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A few interesting facts about Valentine’s Day

lut 12

Valentine’s Day is an annual holiday of people in love. Its name comes from the name of Saint Valentine. The patron did not finish his life happily though; he was condemned to death by Claudius II. Valentine helped the soldiers get married with their beloved, which the emperor considered a crime.

When you are in love in German you are verliebt and enamorado in Spanish. In English we are in love, but we can also use a nice phrase: fall head over heels in love, which means we are crazy about love. In French, the phase of falling in love means amoureux and using the phrase Tomber fou amoureux, we will say that we love to distraction. Russians will use the phrase По уши влюбиться (pronounced yshi vlubitsya). In Italian, the phase of falling in love can be described using the words ammorato cotto.

Often in books and movies, as well as in life, love at first sight happens. In German we will say Liebe auf den ersten Blick. In Spanish, there is the gracious word flechazo, which means a shot with a Cupid’s arrow or violent love. The Italian analogue of this phrase is Amore a prima vista. In French, love of our life is Coup de foudre. Similarly, we can also use the English phrase shot through the heart.

When we find our other half in our lives, we can use the phrase to find Mr Right, or say that someone is our soul mate. In French, the love of our life is Amour de ma vie, German seelenverwandt and the Spanish alma gemela are of a similar meaning.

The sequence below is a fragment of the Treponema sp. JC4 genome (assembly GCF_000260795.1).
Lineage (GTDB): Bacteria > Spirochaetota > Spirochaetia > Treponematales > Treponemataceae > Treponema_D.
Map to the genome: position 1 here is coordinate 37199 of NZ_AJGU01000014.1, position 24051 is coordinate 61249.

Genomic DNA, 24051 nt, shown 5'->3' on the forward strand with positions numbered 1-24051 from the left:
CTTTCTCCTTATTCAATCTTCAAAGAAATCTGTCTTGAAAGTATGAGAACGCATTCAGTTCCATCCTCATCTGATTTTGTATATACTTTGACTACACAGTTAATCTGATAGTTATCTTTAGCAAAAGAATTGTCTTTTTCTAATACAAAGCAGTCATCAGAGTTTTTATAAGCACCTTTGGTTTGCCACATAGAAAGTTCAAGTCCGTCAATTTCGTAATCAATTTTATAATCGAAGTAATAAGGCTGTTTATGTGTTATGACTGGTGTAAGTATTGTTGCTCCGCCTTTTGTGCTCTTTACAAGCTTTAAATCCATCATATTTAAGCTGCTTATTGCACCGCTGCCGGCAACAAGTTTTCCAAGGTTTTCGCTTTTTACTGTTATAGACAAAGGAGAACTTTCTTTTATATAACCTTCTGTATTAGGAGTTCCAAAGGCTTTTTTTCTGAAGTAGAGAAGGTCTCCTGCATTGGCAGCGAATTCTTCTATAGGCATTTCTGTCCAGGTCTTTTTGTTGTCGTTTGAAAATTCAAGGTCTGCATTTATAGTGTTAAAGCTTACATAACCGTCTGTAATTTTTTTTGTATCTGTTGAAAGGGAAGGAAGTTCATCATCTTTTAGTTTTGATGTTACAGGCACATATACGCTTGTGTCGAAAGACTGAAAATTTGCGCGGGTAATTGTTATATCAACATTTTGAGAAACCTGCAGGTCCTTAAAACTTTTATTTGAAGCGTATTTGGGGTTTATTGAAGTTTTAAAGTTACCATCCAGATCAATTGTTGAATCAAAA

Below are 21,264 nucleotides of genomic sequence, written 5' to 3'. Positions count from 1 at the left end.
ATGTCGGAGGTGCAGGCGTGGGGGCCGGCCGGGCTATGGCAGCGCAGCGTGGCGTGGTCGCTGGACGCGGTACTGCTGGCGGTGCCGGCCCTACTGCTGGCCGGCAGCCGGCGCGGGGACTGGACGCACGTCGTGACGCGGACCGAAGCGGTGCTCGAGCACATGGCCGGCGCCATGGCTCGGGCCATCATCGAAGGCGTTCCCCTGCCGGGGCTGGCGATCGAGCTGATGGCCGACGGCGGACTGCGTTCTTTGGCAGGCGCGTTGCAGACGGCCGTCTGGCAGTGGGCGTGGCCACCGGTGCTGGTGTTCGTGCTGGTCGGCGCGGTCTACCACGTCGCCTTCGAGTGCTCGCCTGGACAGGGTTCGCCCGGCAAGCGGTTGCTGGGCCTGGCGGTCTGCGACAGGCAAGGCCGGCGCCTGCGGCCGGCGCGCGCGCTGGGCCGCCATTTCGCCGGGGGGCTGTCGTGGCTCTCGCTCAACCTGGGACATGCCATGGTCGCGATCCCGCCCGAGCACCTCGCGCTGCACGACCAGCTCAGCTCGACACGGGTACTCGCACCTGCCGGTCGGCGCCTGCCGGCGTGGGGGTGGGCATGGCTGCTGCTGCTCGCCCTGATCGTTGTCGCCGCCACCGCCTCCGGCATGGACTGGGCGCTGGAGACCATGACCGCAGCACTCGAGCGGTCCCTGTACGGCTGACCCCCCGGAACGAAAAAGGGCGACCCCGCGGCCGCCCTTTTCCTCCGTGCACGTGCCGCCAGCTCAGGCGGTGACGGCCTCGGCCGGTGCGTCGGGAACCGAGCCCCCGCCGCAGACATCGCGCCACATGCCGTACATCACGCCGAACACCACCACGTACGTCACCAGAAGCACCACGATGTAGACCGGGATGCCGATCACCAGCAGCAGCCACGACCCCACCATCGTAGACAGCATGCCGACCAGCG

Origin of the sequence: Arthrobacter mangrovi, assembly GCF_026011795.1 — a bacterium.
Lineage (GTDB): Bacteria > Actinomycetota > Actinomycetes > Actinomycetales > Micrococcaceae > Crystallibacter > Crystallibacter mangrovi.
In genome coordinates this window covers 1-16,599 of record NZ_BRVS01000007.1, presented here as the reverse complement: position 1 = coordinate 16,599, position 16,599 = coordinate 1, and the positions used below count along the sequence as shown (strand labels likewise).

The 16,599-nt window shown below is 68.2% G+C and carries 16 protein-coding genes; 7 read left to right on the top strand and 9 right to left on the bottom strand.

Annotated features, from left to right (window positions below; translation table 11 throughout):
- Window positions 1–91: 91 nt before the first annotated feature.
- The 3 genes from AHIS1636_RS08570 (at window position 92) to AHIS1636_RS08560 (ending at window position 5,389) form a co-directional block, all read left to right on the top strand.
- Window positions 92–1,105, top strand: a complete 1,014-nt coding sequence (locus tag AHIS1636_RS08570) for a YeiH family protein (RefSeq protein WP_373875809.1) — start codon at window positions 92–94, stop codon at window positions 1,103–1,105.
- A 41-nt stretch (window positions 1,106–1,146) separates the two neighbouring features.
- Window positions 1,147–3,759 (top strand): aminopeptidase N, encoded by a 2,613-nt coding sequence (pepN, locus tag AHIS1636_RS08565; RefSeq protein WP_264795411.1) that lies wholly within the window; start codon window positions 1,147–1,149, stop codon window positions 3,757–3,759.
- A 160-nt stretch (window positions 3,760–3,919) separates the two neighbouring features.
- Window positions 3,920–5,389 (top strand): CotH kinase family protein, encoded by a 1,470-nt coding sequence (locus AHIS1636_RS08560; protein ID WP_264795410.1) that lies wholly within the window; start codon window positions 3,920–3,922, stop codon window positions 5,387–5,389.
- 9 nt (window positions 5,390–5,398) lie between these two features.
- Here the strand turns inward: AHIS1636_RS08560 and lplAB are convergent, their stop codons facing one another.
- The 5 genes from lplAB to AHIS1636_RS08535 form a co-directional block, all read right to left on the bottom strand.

In Finland, there is no celebration of Valentine’s Day, but „a day of friends” – Ystavanpaiva – in which you can show your friends how important they are to you. The Estonian use Sobrapaev. The Swedes on this day will say Alla hjartans dag, meaning the holiday of all hearts.

The French Saint Valentine say Saint Valentin, while the inhabitants of Portugal – Dia dos Namorados, meaning boyfriend and girlfriend’s day.

(KB)

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The Magic of Summer in the Middle of Winter

lut 08

“Oh, I don’t know why, but I’ve always loved the idea of summer, and sun, and all things hot!” – said Olaf from Frozen (animated musical fantasy film). So do I! That’s why I escaped from winter weather here in Poland and visited Cyprus. Rumor has it that it’s the birthplace of Aphrodite, the Greek goddess of love. Today I am taking you on a photographic ride through this culturally mixed and militarily strategic island.

Photos: Klaudia Tarczoń